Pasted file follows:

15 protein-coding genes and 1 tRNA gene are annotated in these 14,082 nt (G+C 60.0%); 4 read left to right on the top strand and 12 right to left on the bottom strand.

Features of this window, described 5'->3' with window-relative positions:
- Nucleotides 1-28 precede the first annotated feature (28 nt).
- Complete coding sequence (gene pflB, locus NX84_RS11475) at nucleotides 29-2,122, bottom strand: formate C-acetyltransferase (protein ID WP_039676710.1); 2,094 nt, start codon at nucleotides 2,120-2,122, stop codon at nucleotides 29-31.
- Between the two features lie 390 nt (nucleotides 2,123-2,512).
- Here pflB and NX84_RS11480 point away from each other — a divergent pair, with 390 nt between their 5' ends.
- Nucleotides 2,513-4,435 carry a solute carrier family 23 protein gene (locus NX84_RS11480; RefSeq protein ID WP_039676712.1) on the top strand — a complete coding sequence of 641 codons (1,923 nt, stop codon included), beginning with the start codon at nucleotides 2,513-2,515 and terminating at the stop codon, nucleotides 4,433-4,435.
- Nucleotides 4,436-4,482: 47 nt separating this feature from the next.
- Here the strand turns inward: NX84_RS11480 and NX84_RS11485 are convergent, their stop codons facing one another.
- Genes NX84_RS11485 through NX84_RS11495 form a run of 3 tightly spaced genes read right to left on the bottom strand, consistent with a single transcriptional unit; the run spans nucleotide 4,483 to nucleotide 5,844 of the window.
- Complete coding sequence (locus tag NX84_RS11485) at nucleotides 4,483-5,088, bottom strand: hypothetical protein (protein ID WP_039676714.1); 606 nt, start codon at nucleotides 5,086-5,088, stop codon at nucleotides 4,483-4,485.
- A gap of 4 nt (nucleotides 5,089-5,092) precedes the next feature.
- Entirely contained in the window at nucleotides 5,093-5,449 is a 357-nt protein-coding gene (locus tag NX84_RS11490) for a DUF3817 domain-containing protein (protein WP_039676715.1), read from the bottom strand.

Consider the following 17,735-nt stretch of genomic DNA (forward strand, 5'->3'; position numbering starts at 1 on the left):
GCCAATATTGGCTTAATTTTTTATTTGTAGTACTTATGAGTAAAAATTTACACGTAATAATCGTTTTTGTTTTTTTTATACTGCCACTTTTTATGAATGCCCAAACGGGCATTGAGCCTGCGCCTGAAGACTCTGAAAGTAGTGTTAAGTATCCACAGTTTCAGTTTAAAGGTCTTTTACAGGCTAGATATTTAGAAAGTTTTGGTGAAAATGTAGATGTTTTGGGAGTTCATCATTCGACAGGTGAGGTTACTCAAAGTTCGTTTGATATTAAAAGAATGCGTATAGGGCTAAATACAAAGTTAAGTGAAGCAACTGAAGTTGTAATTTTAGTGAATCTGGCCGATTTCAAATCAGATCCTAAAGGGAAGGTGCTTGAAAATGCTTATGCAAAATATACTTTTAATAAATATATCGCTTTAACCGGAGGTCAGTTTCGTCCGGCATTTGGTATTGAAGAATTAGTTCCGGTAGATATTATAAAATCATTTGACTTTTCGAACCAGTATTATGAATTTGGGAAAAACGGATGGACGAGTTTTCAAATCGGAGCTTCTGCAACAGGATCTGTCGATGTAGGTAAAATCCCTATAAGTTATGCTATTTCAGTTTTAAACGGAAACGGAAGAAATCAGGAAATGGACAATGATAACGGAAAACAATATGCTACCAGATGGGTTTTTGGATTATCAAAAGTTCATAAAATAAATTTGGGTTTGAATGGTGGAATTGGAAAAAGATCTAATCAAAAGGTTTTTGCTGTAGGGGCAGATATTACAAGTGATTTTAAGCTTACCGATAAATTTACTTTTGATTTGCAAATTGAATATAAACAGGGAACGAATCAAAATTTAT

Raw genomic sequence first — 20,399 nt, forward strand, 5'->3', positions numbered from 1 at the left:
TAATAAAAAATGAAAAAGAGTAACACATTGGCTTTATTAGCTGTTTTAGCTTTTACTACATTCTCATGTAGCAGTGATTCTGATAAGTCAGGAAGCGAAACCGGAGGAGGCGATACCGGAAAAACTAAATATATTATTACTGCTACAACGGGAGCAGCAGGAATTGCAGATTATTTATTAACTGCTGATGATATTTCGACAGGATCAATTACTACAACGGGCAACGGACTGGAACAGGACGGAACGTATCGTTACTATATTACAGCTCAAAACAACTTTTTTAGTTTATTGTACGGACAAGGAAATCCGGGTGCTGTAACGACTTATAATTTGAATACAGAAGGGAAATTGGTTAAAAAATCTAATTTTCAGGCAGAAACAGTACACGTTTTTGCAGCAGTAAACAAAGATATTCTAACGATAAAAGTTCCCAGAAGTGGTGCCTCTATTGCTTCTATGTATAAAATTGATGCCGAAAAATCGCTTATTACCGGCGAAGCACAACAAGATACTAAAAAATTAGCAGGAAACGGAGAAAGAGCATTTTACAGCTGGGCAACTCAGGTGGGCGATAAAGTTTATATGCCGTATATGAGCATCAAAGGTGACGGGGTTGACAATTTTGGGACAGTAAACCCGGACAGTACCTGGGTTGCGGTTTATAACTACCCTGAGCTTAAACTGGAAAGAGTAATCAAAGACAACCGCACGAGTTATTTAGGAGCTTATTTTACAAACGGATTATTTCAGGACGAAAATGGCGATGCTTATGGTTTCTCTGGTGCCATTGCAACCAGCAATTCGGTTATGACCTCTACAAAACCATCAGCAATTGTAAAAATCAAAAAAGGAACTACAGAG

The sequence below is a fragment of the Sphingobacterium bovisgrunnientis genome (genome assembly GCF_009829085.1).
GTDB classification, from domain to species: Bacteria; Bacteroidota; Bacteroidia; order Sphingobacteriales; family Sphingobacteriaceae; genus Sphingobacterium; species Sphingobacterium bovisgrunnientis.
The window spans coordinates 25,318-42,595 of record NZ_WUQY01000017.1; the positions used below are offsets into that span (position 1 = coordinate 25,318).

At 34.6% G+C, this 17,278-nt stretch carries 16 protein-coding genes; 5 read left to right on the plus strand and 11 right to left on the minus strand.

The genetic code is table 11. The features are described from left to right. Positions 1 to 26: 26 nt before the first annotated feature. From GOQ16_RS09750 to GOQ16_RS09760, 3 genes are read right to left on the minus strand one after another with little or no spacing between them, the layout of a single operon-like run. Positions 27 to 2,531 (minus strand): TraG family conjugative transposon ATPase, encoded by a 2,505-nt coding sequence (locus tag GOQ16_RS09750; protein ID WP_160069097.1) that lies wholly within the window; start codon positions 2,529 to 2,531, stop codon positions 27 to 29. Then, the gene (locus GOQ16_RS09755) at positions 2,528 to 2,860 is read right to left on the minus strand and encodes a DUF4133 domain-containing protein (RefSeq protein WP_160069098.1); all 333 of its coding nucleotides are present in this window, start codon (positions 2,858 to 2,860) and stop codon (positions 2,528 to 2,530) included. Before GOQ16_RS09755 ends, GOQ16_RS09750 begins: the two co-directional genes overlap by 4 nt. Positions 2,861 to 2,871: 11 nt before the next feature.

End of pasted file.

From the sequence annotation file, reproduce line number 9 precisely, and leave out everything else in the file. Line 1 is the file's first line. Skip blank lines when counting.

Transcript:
- Here the strand turns inward: NX84_RS11480 and NX84_RS11485 are convergent, their stop codons facing one another.